Flawed concept may set back market-based rescue of Chesapeake Bay

Bills in
Congress, some state agencies, and some environmental advocates are
promoting a program of buying and selling pollution credits as a
way to have regulated polluters pay unregulated farmers hundreds of
millions of dollars every year to install practices that reduce
nutrient runoff from their farms — the main source of pollution to
the Chesapeake Bay.

Advocates for this idea
believe it would cost regulated polluters (such as wastewater
treatment plants and urban developments) less to meet their
pollution reduction obligations if they pay farmers to install
pollution controls, rather than install controls themselves. This
practice is called “water-quality trading,” in which some polluters
meet their requirements by purchasing “credits” created by
pollution reductions that result from the actions of others, in
this case farmers.
Unfortunately, the logic
behind the idea is factually flawed and conceptually misleading.
First the facts.
 
There will be relatively few
buyers for farm credits. Permits typically limit permit holders’
opportunity to shift their control obligations to others,
regardless of the cost advantages. Wastewater treatment plants are
required to clean their outflows to the limits of technology.
Emerging storm water programs require developers to exhaust all
feasible on-site controls first.
Even if allowed to buy credits
from farmers, regulated sources may find few financial benefits in
this approach. In Virginia, recent research suggests buyers may
need to pay over $100 for every credit they buy from a
farm.
 
Costs of credits are high in
part because trading programs usually require at least two pounds
of credits from a farmer to offset one pound of nitrogen. Also,
farmers usually must employ at least the lowest cost pollution
control practices on their fields before they are eligible to sell
credits, so credits for sale are generally created with higher cost
practices. Further, farmers will seek a premium for giving up
income from crops and for linking their farm operations to a
regulatory program.
 
Not surprisingly, wastewater
treatment plants are investigating gray water reuse, constructed
wetlands and biomass harvest as compliance strategies – strategies
that keep control of compliance in their own hands.
 
Finally, the claim that this
kind of program can generate hundreds of millions of dollars to
fund agricultural nutrient reductions in the Chesapeake Bay region
is wildly optimistic. The U.S. Environmental Protection Agency and
some states have promoted nutrient trading since 1996. All the cash
transfers ever made from regulated sources to agriculture in all
those existing trading programs do not add up to one year’s worth
of payments being promised for bay region farms. There is no reason
why a Chesapeake Bay program would diverge radically from past
national experience.
 
Conceptually, buying and
selling credits – trading — is a way for a group of pollution
sources to meet their regulatory obligation – not a way to transfer
revenue to unregulated polluters. If trading is envisioned, and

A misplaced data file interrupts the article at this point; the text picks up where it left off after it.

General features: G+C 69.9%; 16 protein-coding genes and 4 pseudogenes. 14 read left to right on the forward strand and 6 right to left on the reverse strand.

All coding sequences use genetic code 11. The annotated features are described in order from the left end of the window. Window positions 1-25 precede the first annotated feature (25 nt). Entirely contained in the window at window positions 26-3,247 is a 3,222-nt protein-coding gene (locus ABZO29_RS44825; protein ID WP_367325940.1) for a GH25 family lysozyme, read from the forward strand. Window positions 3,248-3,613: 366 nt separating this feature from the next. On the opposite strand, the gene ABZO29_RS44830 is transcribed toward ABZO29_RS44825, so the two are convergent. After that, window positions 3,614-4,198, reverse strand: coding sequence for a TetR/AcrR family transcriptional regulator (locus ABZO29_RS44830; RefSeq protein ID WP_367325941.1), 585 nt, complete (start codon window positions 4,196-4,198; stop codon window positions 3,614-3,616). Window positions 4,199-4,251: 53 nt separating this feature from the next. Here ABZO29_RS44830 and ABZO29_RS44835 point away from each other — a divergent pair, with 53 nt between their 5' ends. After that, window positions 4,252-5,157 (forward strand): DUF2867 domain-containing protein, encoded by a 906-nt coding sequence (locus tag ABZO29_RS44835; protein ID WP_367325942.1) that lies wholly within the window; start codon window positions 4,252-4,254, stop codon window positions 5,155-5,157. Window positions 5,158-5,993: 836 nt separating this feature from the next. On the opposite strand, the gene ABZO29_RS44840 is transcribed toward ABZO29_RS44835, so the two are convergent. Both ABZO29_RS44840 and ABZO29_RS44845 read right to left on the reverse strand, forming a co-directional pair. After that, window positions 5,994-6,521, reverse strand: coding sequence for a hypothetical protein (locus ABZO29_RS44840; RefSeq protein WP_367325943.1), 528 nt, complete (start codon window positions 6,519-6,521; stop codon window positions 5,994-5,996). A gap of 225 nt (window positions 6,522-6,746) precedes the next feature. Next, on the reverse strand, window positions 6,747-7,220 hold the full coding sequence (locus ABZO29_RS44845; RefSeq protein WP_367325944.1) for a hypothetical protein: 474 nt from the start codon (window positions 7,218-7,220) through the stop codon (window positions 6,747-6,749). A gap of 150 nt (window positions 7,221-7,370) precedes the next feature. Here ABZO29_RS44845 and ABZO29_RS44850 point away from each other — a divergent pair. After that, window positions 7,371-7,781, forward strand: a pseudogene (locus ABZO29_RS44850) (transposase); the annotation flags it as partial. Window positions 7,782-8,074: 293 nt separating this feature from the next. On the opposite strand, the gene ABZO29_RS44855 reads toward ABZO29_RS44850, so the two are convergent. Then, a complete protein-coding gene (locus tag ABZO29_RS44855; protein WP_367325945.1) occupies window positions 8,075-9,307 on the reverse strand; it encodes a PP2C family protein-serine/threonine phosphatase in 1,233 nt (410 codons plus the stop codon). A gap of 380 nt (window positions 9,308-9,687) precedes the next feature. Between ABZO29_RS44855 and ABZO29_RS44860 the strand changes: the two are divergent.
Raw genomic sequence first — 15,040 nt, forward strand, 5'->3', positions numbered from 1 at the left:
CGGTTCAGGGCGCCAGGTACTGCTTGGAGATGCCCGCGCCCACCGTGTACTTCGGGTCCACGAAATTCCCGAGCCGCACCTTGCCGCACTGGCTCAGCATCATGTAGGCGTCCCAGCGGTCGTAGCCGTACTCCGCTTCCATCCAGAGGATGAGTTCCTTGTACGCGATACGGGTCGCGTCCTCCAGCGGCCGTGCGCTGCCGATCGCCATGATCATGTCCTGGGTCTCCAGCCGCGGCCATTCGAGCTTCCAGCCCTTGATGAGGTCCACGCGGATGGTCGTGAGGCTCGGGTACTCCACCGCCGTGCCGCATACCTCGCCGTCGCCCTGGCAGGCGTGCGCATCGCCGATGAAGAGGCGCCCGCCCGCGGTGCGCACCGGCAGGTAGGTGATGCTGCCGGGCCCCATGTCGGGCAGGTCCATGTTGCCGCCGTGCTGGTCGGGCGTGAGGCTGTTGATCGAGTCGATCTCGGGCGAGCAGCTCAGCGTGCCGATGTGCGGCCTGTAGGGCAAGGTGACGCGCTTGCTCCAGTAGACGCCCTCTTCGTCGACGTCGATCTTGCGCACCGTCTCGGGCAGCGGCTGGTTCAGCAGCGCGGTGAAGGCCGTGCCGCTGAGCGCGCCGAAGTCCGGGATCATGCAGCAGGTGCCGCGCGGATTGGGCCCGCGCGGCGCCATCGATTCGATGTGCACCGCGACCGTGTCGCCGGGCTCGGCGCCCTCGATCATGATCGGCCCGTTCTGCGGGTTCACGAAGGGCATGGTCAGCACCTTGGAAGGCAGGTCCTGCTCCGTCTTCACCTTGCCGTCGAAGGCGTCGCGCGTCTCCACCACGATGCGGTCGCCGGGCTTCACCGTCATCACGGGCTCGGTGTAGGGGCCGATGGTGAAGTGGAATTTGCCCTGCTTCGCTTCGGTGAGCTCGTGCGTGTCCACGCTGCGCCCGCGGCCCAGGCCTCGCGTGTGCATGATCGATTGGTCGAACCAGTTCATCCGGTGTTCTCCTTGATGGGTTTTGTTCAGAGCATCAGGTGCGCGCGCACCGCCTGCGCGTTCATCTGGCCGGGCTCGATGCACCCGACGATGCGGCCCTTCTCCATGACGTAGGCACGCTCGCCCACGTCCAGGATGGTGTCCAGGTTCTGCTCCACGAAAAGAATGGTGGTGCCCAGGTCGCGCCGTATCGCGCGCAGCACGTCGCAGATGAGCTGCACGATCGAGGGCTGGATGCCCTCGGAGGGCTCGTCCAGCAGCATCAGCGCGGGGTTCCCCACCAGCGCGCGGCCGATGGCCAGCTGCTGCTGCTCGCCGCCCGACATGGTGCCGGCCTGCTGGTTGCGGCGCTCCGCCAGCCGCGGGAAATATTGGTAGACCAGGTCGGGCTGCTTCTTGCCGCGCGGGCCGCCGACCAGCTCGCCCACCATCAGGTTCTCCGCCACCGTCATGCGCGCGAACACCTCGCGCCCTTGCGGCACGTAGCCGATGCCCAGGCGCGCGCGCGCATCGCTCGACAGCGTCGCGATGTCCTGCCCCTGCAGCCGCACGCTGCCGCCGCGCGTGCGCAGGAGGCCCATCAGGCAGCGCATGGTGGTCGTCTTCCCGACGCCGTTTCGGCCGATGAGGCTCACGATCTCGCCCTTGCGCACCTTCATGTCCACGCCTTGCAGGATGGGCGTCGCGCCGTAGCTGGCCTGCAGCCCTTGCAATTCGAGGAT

then designed as a mechanism to generate revenue for agricultural
sources, it becomes a de facto tax on the regulated
parties. If additional revenue to pay for nutrient reductions on
farms is desired, one can imagine a whole variety of tax systems
that can generate more revenue, be easier to administer, and
provide far greater transparency than that provided by a water
quality trading program.
 
The fairness of this kind of
tax will also be questioned. Already, sewage treatment plants in
the bay region have been required to reduce nutrient discharges by
a greater proportion than other nutrient sources and their control
requirements approach the limits of technology. Now these regulated
sources and their customers would be asked to also pay for
reduction efforts by sources that state governments have decided
not to regulate directly.
 
Demanding funds from a
compliant source to pay for reductions at a noncompliant one is
hardly fair. Nonetheless, EPA has recently threatened to require
further reductions from regulated sources if bay region states fail
to reduce pollution from unregulated sources, mainly
agriculture.
We believe it is possible to
design programs that use market-like principles to secure
meaningful and certifiable reduction in all sources of pollution.
Properly designed trading programs can ensure more water quality
benefits at lower cost. A variety of explicitly created taxes can
create nutrient reducing incentives, raise funds and effectively
deploy those new funds for real results.
 
Thinking that trading is a way
to generate millions for farmers, however, is an unfortunate
diversion from the real opportunities to employ market-like
programs for water quality management.
 
(Kurt Stephenson is a professor in the Department
of Agricultural & Applied Economics at Virginia Tech and
Leonard Shabman is a resident scholar at Resources For the Future.
This column was distributed by the Chesapeake Bay
Foundation.) 
 

Categories: Pennsylvania – Jeff Mulhollem

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